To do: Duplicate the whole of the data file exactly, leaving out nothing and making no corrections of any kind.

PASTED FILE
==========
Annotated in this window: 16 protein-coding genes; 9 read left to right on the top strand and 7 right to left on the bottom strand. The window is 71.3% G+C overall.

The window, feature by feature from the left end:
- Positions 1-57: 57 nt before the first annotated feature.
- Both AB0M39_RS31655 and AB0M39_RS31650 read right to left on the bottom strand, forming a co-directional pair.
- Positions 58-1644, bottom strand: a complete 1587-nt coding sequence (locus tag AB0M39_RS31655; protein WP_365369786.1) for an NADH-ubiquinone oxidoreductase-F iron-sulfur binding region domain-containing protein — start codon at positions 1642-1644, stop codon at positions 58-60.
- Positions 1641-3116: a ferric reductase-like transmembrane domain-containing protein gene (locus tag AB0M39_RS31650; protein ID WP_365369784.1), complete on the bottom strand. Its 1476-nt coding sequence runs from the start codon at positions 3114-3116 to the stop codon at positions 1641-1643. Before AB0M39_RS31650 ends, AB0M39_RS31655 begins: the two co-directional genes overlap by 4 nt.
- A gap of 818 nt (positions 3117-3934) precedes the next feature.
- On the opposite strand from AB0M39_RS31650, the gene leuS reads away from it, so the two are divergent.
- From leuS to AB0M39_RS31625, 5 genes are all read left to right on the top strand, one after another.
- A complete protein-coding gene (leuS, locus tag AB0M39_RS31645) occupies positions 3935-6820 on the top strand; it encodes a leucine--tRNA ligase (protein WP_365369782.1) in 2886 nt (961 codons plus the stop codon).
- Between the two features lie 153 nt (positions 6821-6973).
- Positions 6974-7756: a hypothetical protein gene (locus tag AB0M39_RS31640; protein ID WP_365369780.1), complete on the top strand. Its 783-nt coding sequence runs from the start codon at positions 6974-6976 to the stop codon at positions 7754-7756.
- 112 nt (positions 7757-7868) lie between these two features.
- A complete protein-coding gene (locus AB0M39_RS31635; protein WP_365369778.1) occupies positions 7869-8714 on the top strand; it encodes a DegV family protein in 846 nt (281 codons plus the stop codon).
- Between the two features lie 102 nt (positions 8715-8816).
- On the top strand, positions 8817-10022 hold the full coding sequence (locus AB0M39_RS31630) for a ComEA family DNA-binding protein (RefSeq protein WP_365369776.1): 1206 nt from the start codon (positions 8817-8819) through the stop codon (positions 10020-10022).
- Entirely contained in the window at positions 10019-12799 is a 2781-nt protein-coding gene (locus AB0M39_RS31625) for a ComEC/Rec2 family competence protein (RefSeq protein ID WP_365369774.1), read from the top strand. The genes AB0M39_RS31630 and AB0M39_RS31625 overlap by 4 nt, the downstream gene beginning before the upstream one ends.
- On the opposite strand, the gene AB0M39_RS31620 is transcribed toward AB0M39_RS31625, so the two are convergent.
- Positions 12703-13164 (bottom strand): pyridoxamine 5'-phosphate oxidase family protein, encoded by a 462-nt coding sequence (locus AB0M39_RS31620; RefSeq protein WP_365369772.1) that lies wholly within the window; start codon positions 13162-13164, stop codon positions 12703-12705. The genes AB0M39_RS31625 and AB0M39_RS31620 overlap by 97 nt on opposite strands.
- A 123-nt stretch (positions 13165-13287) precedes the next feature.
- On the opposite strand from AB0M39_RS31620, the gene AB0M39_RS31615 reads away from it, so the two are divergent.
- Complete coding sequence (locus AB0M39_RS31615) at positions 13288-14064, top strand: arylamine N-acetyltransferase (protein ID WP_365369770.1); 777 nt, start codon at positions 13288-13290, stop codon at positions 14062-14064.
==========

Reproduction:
Annotated in this window: 16 protein-coding genes; 9 read left to right on the top strand and 7 right to left on the bottom strand. The window is 71.3% G+C overall.

The window, feature by feature from the left end:
- Positions 1-57: 57 nt before the first annotated feature.
- Both AB0M39_RS31655 and AB0M39_RS31650 read right to left on the bottom strand, forming a co-directional pair.
- Positions 58-1644, bottom strand: a complete 1587-nt coding sequence (locus tag AB0M39_RS31655; protein WP_365369786.1) for an NADH-ubiquinone oxidoreductase-F iron-sulfur binding region domain-containing protein — start codon at positions 1642-1644, stop codon at positions 58-60.
- Positions 1641-3116: a ferric reductase-like transmembrane domain-containing protein gene (locus tag AB0M39_RS31650; protein ID WP_365369784.1), complete on the bottom strand. Its 1476-nt coding sequence runs from the start codon at positions 3114-3116 to the stop codon at positions 1641-1643. Before AB0M39_RS31650 ends, AB0M39_RS31655 begins: the two co-directional genes overlap by 4 nt.
- A gap of 818 nt (positions 3117-3934) precedes the next feature.
- On the opposite strand from AB0M39_RS31650, the gene leuS reads away from it, so the two are divergent.
- From leuS to AB0M39_RS31625, 5 genes are all read left to right on the top strand, one after another.
- A complete protein-coding gene (leuS, locus tag AB0M39_RS31645) occupies positions 3935-6820 on the top strand; it encodes a leucine--tRNA ligase (protein WP_365369782.1) in 2886 nt (961 codons plus the stop codon).
- Between the two features lie 153 nt (positions 6821-6973).
- Positions 6974-7756: a hypothetical protein gene (locus tag AB0M39_RS31640; protein ID WP_365369780.1), complete on the top strand. Its 783-nt coding sequence runs from the start codon at positions 6974-6976 to the stop codon at positions 7754-7756.
- 112 nt (positions 7757-7868) lie between these two features.
- A complete protein-coding gene (locus AB0M39_RS31635; protein WP_365369778.1) occupies positions 7869-8714 on the top strand; it encodes a DegV family protein in 846 nt (281 codons plus the stop codon).
- Between the two features lie 102 nt (positions 8715-8816).
- On the top strand, positions 8817-10022 hold the full coding sequence (locus AB0M39_RS31630) for a ComEA family DNA-binding protein (RefSeq protein WP_365369776.1): 1206 nt from the start codon (positions 8817-8819) through the stop codon (positions 10020-10022).
- Entirely contained in the window at positions 10019-12799 is a 2781-nt protein-coding gene (locus AB0M39_RS31625) for a ComEC/Rec2 family competence protein (RefSeq protein ID WP_365369774.1), read from the top strand. The genes AB0M39_RS31630 and AB0M39_RS31625 overlap by 4 nt, the downstream gene beginning before the upstream one ends.
- On the opposite strand, the gene AB0M39_RS31620 is transcribed toward AB0M39_RS31625, so the two are convergent.
- Positions 12703-13164 (bottom strand): pyridoxamine 5'-phosphate oxidase family protein, encoded by a 462-nt coding sequence (locus AB0M39_RS31620; RefSeq protein WP_365369772.1) that lies wholly within the window; start codon positions 13162-13164, stop codon positions 12703-12705. The genes AB0M39_RS31625 and AB0M39_RS31620 overlap by 97 nt on opposite strands.
- A 123-nt stretch (positions 13165-13287) precedes the next feature.
- On the opposite strand from AB0M39_RS31620, the gene AB0M39_RS31615 reads away from it, so the two are divergent.
- Complete coding sequence (locus AB0M39_RS31615) at positions 13288-14064, top strand: arylamine N-acetyltransferase (protein ID WP_365369770.1); 777 nt, start codon at positions 13288-13290, stop codon at positions 14062-14064.